Songfacts: But AC/DC has their song called "High Voltage" and that's their motif with electricity.

Valentine: I don't remember at all what I was thinking about when the lyrics were written. I remember being proud of the Taco Bell line. That was about it.

Songfacts: Why did you put Taco Bell in there?

Valentine: I thought it would be fun and funny and I like Taco Bell. I'm probably gonna have Taco Bell tonight for dinner.

Songfacts: Why did you keep Jack White's name off of the credits?

Valentine: It was kind of a gentleman's agreement to do that. I'm not sure he necessarily wanted to be associated with us hardcore, and we didn't want to look like we were riding his coattails.

Songfacts: When I first heard you guys I thought you were a British band because that's where you were most popular.

Valentine: I don't know if it was just having Jack on the song, but that song was used by a couple of DJs that were doing very well in Europe, so people thought they could monetize us and break us big over there. So we got a deal with XL, and they're a huge record company and the ones who pumped the juice into us. At the time, they thought we might be as big as Scissor Sisters or The Darkness, so they saw that potential there.

Songfacts: Were Scissor Sisters and The Darkness an influence on the Electric Six?

Valentine: I didn't know about those bands - they got signed around the same time we did.

There's a hotel in London called the Columbia where a lot of bands stayed at that time, and I remember meeting the drummer for the Scissor Sisters in the bar and having no idea who they were, so that was my introduction.

Our band started in the mid-'90s and at that time shoegaze was very popular and Oasis vs. Blur and that kind of thing. I wanted to be counter to that - I wanted to wear suits and just have a good time.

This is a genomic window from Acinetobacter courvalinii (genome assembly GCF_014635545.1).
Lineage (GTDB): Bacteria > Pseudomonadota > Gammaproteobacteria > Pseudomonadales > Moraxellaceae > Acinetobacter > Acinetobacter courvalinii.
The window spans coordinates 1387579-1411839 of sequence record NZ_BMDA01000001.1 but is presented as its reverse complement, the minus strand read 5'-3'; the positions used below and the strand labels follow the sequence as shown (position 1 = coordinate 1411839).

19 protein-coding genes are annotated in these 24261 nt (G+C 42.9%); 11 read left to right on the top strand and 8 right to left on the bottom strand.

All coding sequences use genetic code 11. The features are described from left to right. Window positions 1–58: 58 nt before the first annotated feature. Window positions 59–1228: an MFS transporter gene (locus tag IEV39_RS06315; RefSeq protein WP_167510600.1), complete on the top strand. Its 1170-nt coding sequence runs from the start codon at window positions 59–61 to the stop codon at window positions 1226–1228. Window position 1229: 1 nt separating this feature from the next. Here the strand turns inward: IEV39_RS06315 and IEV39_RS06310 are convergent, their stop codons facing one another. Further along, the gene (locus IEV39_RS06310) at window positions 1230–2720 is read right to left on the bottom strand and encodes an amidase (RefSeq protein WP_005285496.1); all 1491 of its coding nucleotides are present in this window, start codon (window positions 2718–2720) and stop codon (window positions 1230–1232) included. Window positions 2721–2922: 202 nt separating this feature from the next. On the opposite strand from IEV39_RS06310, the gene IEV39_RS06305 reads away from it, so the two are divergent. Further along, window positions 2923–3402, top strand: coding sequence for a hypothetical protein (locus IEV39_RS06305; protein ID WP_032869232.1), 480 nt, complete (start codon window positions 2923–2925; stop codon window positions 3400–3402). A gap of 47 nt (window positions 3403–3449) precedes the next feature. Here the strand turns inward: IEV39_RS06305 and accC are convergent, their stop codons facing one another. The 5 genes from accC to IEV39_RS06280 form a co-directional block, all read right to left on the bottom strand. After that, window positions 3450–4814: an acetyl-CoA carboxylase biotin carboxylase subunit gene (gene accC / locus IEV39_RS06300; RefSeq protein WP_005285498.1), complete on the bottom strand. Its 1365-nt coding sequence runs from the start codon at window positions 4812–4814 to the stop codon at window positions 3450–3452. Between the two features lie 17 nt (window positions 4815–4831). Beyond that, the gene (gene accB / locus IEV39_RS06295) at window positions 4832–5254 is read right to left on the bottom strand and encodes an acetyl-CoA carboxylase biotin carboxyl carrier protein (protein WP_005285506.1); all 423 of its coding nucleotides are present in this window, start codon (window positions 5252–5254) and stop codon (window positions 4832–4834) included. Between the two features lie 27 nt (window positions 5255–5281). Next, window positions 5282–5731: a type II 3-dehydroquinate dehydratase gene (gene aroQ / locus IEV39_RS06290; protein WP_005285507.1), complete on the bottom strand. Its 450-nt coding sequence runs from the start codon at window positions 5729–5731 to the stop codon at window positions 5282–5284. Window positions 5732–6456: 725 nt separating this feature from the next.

Songfacts: The "Radio Ga Ga" cover and the video you did really brings it into focus because you realize Queen was doing a lot of this stuff that was slightly silly but also so freaking good and so entertaining.

Valentine: Yeah. Doing that song was a happy accident. "Radio Ga Ga" wasn't a huge hit in the States, so it was kind of obscure. We went over to the UK and we were doing that song, not for any reason other than we liked it. And the first time we played in London,  everyone was doing the handclaps in the crowd, and it was so bizarre and so surreal to us to have that kind of reaction. Then XL, and then Warner - who we were on after them - they were like, "We really need to release this as a single."

We were resisting it for a while, but they were so insistent, we decided to just do it and be done with it. So it didn't have anything to do with liking or respecting Queen, which we very much do, but it was more that we had a song that the people saw potential for.

Songfacts: What's the significance of Abraham Lincoln in the "Gay Bar" video?

Valentine: The directors of all those videos - "Radio Ga Ga," "Danger! High Voltage" and "Gay Bar" - were done by a team called Kuntz and Maguire. They came up with the concepts, I just showed up and did the acting. But they had read a rumor that Lincoln may have been gay or bisexual. And so that was it - they were extrapolating gayness from Abraham Lincoln based on something they read.